4) RELAXATION

Like I mentioned in the post about why I write (in general), writing is fun for me!  When I started my writing journey as a teacher in 2005, it was to be able to have a resource with which to teach my student writers (i.e. using my Writer’s Notebook entries as mentor texts during mini-lessons and conferences), and to better understand exactly what the act of writing entails from a learner.  What I found out along the way is that I really like it, and it is kind of my go-to stress reliever.  Everyone has that one thing they do when they are worried, stressed or uneasy–for me it’s writing.   And just like the words I put in my Writers’ Notebook, I enjoy writing the stories I tell here.   For some, the idea of spending countless hours outside of school writing about what they did while they are at school seems crazy.  I’ve had many teachers tell me they don’t even think they’d be able to find time to do it anyway.  For me it’s a necessity, and actually makes the work I do while I’m in my classroom a little better.  Well, and ok, I’ll admit that I’ve been called crazy before, so maybe there’s a little bit of that thrown in there, too. 🙂

Thanks to @dwarlick for the inspiration for this post, and for you for reading it!  Now I ask you–why do you blog?  And hey, if you don’t, why not?  I’ve love to hear from you and start a conversation! 🙂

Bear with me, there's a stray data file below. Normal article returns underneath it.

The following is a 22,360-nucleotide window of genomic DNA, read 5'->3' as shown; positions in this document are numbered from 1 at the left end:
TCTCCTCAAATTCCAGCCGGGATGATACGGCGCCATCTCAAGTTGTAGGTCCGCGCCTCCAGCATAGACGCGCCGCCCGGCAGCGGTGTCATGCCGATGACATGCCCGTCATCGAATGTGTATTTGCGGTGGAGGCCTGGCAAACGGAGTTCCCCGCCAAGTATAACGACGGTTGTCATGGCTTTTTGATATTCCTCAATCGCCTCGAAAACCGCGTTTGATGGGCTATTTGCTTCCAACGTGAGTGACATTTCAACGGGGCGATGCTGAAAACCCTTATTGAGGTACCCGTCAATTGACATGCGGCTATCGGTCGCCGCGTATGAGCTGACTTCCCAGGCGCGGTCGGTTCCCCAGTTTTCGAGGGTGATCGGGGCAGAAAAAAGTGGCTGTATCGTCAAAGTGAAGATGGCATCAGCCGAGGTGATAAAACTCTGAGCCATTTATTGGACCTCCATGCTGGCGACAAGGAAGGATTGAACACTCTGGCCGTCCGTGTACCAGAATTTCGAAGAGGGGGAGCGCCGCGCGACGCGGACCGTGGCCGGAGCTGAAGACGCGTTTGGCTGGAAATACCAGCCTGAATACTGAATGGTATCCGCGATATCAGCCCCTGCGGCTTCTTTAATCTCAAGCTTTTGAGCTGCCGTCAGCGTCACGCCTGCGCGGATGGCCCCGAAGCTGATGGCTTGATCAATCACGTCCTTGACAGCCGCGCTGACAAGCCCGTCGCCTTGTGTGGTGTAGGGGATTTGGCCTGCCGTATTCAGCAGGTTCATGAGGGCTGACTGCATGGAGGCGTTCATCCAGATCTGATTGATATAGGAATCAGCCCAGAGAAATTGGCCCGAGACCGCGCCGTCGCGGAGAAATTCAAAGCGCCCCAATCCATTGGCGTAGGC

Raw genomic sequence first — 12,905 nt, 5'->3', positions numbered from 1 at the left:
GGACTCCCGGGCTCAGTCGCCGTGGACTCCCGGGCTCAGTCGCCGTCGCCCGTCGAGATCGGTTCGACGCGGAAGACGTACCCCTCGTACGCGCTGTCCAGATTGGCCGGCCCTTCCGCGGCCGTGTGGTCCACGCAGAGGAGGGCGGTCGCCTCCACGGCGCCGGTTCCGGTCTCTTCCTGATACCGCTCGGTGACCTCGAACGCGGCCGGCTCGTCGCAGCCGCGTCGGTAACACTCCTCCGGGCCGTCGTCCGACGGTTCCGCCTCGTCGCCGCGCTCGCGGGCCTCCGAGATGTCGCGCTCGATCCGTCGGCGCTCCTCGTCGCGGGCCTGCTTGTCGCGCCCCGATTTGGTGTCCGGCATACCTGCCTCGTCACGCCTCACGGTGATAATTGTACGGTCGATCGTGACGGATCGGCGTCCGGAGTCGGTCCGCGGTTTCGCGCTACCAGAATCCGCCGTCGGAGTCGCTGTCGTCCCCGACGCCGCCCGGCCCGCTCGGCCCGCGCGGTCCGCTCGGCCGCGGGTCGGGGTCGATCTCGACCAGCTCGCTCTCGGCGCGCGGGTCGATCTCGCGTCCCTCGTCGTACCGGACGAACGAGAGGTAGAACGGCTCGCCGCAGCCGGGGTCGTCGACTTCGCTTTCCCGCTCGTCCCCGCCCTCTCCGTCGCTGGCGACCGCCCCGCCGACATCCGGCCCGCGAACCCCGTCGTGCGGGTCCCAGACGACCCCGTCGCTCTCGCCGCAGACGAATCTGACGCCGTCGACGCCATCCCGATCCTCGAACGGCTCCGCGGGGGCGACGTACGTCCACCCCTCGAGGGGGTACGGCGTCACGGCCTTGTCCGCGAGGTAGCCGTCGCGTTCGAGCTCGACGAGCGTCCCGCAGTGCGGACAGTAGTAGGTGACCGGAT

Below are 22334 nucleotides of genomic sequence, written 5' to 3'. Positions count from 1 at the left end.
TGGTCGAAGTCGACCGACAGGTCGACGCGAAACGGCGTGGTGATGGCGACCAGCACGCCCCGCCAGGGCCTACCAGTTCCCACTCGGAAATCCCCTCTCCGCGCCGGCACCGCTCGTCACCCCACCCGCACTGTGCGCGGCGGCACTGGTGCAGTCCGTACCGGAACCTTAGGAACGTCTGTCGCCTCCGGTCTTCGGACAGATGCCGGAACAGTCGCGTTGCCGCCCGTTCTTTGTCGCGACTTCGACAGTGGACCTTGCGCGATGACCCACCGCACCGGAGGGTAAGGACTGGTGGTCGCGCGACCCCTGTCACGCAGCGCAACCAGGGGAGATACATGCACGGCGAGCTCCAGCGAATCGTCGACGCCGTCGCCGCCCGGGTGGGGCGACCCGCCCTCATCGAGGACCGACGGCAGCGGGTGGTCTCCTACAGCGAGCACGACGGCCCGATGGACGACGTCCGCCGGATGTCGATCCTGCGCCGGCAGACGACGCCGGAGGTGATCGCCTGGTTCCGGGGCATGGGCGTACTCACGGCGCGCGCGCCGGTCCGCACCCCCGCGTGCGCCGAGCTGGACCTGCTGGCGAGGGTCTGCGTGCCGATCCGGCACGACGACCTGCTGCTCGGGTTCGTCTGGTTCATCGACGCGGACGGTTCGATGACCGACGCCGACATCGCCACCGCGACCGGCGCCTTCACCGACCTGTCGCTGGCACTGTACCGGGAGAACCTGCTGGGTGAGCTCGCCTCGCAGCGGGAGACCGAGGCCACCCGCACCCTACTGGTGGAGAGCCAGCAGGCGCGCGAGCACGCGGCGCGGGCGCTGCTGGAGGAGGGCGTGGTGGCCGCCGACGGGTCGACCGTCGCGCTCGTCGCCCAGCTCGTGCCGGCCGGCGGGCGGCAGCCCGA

Ten Black Dots

One of the great things that happens at the beginning of first grade is a series of Kingore lessons that Mrs. Berger comes to do with all of our classes.  We gather together 6 times, doing a variety of different types of thinking over the course of the lessons.  The first one was related to the book Ten Black Dots by Donald Crews.

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In short, the lesson asks kids to think outside the box, and create a picture using 10 black dots (or in our case they were red or green circles!).

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First Mrs. Berger read the book to us.

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I had to try it out first. And man…it’s hard work thinking like that on your feet in front of a rug full of kiddos! She didn’t tell me she was going to ask me to do this, so the “thinking face” I have on is a real one!

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I started by putting my dots all in a group, and suddenly an idea came into my head.

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Mrs. Berger challenged me to add some details so that my audience could tell for sure what my picture was. I added some lines on my circle. Can you tell what it is yet?

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A few more details…

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My finished Ten Dot picture: a pizza! I know–kind of an obvious choice. This was a HARD job! Wait til you see what our kiddos came up with….:)

Kiddos were then asked to count out 10 dots from a bag, and get to work on their own Ten Dot creation.  I’m excited to share their CREATIVE thinking:

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How is that for a showcase of some AMAZING thinking?!  I’m trying not to be embarrassed that I made a pizza….:)  GREAT job, Rm. 202 kids!